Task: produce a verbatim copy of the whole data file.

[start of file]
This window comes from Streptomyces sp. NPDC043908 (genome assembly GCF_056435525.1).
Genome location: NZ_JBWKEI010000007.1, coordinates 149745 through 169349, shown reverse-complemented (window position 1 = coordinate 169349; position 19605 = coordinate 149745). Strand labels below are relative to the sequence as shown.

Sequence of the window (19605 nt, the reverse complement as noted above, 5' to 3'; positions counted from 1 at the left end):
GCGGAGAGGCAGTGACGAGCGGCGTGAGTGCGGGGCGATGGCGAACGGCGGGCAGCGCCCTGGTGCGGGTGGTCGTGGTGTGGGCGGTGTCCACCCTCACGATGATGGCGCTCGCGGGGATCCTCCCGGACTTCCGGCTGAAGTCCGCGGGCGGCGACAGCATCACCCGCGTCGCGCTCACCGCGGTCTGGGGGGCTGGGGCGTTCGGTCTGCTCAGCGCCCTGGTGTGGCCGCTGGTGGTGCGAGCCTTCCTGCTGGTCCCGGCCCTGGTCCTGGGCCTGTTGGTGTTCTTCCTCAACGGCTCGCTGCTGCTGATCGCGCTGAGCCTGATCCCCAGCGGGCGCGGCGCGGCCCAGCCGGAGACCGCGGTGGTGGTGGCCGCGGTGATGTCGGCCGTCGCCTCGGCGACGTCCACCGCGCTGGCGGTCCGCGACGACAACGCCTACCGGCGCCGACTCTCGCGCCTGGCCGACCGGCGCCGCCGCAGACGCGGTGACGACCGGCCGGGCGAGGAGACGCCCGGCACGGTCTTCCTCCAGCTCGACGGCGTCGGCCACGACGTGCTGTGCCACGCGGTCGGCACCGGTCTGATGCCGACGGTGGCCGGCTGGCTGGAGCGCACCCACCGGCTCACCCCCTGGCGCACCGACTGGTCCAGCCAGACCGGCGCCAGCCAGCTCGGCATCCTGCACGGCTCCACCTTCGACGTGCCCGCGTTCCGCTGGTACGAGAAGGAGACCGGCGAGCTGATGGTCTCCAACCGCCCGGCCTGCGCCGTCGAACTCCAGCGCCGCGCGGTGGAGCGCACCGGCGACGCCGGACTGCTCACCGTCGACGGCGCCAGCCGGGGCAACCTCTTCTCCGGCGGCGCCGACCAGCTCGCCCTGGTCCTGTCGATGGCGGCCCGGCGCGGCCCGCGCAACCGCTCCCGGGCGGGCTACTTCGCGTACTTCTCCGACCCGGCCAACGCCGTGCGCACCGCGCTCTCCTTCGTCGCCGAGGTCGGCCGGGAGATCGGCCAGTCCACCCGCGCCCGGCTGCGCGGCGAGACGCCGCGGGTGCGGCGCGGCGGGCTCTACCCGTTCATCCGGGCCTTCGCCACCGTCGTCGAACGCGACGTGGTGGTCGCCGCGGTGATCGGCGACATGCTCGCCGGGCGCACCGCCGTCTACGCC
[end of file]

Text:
This window comes from Streptomyces sp. NPDC043908 (genome assembly GCF_056435525.1).
Genome location: NZ_JBWKEI010000007.1, coordinates 149745 through 169349, shown reverse-complemented (window position 1 = coordinate 169349; position 19605 = coordinate 149745). Strand labels below are relative to the sequence as shown.

Sequence of the window (19605 nt, the reverse complement as noted above, 5' to 3'; positions counted from 1 at the left end):
GCGGAGAGGCAGTGACGAGCGGCGTGAGTGCGGGGCGATGGCGAACGGCGGGCAGCGCCCTGGTGCGGGTGGTCGTGGTGTGGGCGGTGTCCACCCTCACGATGATGGCGCTCGCGGGGATCCTCCCGGACTTCCGGCTGAAGTCCGCGGGCGGCGACAGCATCACCCGCGTCGCGCTCACCGCGGTCTGGGGGGCTGGGGCGTTCGGTCTGCTCAGCGCCCTGGTGTGGCCGCTGGTGGTGCGAGCCTTCCTGCTGGTCCCGGCCCTGGTCCTGGGCCTGTTGGTGTTCTTCCTCAACGGCTCGCTGCTGCTGATCGCGCTGAGCCTGATCCCCAGCGGGCGCGGCGCGGCCCAGCCGGAGACCGCGGTGGTGGTGGCCGCGGTGATGTCGGCCGTCGCCTCGGCGACGTCCACCGCGCTGGCGGTCCGCGACGACAACGCCTACCGGCGCCGACTCTCGCGCCTGGCCGACCGGCGCCGCCGCAGACGCGGTGACGACCGGCCGGGCGAGGAGACGCCCGGCACGGTCTTCCTCCAGCTCGACGGCGTCGGCCACGACGTGCTGTGCCACGCGGTCGGCACCGGTCTGATGCCGACGGTGGCCGGCTGGCTGGAGCGCACCCACCGGCTCACCCCCTGGCGCACCGACTGGTCCAGCCAGACCGGCGCCAGCCAGCTCGGCATCCTGCACGGCTCCACCTTCGACGTGCCCGCGTTCCGCTGGTACGAGAAGGAGACCGGCGAGCTGATGGTCTCCAACCGCCCGGCCTGCGCCGTCGAACTCCAGCGCCGCGCGGTGGAGCGCACCGGCGACGCCGGACTGCTCACCGTCGACGGCGCCAGCCGGGGCAACCTCTTCTCCGGCGGCGCCGACCAGCTCGCCCTGGTCCTGTCGATGGCGGCCCGGCGCGGCCCGCGCAACCGCTCCCGGGCGGGCTACTTCGCGTACTTCTCCGACCCGGCCAACGCCGTGCGCACCGCGCTCTCCTTCGTCGCCGAGGTCGGCCGGGAGATCGGCCAGTCCACCCGCGCCCGGCTGCGCGGCGAGACGCCGCGGGTGCGGCGCGGCGGGCTCTACCCGTTCATCCGGGCCTTCGCCACCGTCGTCGAACGCGACGTGGTGGTCGCCGCGGTGATCGGCGACATGCTCGCCGGGCGCACCGCCGTCTACGCC